Northern Ireland MPs must unite to get best out of Brexit
The Supreme Court's decision to force the Government to seek the approval of Parliament before beginning formal negotiations on leaving the EU does not mean that MPs will try to frustrate the will of the electorate who voted for Brexit. That would be a very foolish path to even contemplate.
What it does mean, however, is that Opposition parties can make amendments to the Bill triggering the negotiations, and this is something that Theresa May obviously wished to avoid.
It is during the votes on those amendments that the 14 Northern Ireland MPs at Westminster could play a vital role, but they will not speak with one voice. The DUP will back the Government. The UUP and Independent MP Sylvia Hermon, who supported Remain, will likely do so too in recognition of the referendum result. The SDLP will be the only voices from here in opposition.
Sinn Fein, for all its protestations about the negative effects of Brexit, will stick by its abstentionist policy and rely on the Republic to press its case in Europe.
While Northern Ireland voted to remain in the EU, it must abide by the decision of the UK-wide electorate to leave. That poses a dilemma for local politicians as fears are growing of a hard border that would seriously damage trading relations between the two parts of this island.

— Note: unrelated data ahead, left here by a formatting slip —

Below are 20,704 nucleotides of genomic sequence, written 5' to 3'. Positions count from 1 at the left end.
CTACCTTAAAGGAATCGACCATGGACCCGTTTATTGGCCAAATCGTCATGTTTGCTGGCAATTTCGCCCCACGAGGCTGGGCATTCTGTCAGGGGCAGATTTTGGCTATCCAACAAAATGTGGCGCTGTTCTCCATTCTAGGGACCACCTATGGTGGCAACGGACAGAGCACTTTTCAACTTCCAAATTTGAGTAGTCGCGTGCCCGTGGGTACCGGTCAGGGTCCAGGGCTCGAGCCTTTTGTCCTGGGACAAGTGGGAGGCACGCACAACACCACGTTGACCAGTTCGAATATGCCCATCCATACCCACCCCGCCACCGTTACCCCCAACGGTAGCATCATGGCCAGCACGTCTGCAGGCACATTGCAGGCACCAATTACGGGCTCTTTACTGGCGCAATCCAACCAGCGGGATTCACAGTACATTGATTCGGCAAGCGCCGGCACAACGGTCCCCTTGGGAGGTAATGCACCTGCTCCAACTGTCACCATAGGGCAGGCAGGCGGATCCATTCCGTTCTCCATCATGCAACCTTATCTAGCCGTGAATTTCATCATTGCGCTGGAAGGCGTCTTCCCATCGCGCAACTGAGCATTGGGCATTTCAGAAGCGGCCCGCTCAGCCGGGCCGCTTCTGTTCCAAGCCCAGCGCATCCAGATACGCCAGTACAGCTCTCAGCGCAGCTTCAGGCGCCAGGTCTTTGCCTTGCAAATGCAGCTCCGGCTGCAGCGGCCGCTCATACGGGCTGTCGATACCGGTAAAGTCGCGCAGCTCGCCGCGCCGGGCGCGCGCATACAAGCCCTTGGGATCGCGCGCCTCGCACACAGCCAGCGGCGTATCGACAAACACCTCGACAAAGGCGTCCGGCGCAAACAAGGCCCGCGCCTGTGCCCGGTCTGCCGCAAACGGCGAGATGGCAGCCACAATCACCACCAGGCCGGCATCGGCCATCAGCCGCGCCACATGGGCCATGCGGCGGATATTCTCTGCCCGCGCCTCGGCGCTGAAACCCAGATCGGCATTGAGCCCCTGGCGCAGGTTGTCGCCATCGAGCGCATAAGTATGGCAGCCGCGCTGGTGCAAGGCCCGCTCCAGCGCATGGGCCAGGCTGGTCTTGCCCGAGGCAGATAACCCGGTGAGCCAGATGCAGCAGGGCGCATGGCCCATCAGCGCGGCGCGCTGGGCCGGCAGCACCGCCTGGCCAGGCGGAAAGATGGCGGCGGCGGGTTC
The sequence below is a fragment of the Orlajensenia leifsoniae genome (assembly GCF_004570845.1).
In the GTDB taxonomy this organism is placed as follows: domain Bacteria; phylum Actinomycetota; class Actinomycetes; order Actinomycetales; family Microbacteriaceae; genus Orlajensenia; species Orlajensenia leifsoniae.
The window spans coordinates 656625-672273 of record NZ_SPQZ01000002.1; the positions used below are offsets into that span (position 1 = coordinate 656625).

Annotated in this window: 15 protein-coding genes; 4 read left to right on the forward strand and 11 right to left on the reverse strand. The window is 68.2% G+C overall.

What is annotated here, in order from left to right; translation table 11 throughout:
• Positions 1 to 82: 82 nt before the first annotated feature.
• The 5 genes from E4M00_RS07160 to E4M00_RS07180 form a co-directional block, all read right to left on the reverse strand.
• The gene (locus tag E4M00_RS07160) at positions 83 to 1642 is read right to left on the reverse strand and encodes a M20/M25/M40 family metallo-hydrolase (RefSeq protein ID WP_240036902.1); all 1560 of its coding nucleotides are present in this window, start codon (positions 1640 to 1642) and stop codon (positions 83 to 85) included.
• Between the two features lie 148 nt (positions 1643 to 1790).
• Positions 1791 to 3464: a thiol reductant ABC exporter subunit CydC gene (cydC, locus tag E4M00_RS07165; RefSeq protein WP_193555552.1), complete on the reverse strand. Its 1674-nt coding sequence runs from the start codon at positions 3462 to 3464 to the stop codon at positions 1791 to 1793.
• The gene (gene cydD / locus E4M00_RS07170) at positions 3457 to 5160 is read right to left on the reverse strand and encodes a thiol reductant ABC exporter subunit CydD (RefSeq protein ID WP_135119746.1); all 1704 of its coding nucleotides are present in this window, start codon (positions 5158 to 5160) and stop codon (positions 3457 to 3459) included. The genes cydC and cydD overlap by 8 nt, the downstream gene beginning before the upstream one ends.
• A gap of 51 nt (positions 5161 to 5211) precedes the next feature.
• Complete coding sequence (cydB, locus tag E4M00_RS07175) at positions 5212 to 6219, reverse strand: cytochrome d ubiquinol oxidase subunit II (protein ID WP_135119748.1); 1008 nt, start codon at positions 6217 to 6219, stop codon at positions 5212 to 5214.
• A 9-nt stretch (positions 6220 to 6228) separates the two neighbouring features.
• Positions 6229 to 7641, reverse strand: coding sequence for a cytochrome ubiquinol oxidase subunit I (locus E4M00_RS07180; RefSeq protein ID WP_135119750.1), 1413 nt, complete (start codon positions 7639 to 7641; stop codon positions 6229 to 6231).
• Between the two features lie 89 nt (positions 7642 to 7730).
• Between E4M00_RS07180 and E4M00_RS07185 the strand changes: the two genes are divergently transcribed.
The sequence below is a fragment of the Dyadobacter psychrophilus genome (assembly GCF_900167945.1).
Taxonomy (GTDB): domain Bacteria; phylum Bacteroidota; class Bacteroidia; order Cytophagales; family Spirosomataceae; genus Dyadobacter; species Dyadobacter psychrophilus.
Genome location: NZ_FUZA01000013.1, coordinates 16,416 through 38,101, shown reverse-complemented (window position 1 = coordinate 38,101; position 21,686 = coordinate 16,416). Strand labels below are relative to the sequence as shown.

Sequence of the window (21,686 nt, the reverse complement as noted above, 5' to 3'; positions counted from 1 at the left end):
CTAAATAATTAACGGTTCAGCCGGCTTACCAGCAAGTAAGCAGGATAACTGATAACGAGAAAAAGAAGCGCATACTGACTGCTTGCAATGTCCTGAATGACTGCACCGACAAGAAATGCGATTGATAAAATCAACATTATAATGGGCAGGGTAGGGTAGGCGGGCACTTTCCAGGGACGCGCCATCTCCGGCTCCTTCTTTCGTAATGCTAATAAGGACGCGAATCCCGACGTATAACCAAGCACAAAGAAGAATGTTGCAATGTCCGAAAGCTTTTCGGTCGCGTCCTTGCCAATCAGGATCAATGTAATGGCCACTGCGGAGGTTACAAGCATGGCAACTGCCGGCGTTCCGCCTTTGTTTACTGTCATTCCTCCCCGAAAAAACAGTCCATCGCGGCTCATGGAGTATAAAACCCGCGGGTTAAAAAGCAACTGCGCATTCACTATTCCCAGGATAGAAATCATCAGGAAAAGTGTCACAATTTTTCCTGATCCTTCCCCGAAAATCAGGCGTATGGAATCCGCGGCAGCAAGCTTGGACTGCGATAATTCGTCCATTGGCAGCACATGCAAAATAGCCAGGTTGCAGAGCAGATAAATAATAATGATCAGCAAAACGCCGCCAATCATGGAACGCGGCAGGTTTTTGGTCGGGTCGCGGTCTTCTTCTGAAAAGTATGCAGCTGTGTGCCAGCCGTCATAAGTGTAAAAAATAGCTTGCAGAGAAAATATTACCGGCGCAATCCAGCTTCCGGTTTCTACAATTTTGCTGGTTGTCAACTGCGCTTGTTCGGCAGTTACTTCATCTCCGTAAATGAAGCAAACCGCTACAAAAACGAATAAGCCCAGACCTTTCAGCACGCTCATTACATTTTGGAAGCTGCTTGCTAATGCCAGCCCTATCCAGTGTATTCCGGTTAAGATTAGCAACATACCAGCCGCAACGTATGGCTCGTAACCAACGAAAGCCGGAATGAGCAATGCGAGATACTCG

Brexit will take two years to negotiate, but there's no certainty we will have a functioning devolved government by that stage if the current toxic relationship between the DUP and Sinn Fein persists.
So that will put additional onus on MPs to press the province's case at Westminster. They may not agree on whether leaving the EU is a good or bad move, but they must speak with one voice in ensuring that the best possible deal - taking into account our peculiar interests - is pursued during the divorce negotiations.
Hopefully that will concentrate minds when the parties sit down after the election to begin negotiations on resurrecting devolution.
Their focus should be on showing the world that they are capable of working out their political differences and that Northern Ireland is a place that is open for business with all parts of the globe.
Brexit will force politicians as well as businesses in Northern Ireland to become more outward looking and avoid the parochial mindset that often suggests the world owes us a living.